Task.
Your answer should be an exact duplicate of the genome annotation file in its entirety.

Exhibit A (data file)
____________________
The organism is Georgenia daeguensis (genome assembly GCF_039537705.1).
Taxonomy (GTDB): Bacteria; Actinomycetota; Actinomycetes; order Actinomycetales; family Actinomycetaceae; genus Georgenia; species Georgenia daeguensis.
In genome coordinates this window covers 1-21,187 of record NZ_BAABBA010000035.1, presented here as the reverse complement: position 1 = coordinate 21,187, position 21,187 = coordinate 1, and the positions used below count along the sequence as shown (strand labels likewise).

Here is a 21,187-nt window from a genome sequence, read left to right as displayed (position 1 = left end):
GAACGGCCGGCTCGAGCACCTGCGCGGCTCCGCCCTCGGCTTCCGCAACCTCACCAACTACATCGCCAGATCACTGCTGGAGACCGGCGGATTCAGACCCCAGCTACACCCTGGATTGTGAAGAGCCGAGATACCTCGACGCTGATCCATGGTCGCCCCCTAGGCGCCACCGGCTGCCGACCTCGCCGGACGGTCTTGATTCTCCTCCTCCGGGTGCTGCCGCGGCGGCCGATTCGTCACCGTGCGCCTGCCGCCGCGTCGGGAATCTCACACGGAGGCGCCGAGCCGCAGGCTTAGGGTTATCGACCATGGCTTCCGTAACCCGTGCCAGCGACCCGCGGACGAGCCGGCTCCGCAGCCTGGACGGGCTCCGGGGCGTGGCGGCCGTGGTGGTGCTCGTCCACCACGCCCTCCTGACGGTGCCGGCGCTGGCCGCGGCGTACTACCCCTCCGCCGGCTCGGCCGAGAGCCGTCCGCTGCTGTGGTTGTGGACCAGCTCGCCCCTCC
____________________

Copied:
The organism is Georgenia daeguensis (genome assembly GCF_039537705.1).
Taxonomy (GTDB): Bacteria; Actinomycetota; Actinomycetes; order Actinomycetales; family Actinomycetaceae; genus Georgenia; species Georgenia daeguensis.
In genome coordinates this window covers 1-21,187 of record NZ_BAABBA010000035.1, presented here as the reverse complement: position 1 = coordinate 21,187, position 21,187 = coordinate 1, and the positions used below count along the sequence as shown (strand labels likewise).

Here is a 21,187-nt window from a genome sequence, read left to right as displayed (position 1 = left end):
GAACGGCCGGCTCGAGCACCTGCGCGGCTCCGCCCTCGGCTTCCGCAACCTCACCAACTACATCGCCAGATCACTGCTGGAGACCGGCGGATTCAGACCCCAGCTACACCCTGGATTGTGAAGAGCCGAGATACCTCGACGCTGATCCATGGTCGCCCCCTAGGCGCCACCGGCTGCCGACCTCGCCGGACGGTCTTGATTCTCCTCCTCCGGGTGCTGCCGCGGCGGCCGATTCGTCACCGTGCGCCTGCCGCCGCGTCGGGAATCTCACACGGAGGCGCCGAGCCGCAGGCTTAGGGTTATCGACCATGGCTTCCGTAACCCGTGCCAGCGACCCGCGGACGAGCCGGCTCCGCAGCCTGGACGGGCTCCGGGGCGTGGCGGCCGTGGTGGTGCTCGTCCACCACGCCCTCCTGACGGTGCCGGCGCTGGCCGCGGCGTACTACCCCTCCGCCGGCTCGGCCGAGAGCCGTCCGCTGCTGTGGTTGTGGACCAGCTCGCCCCTCC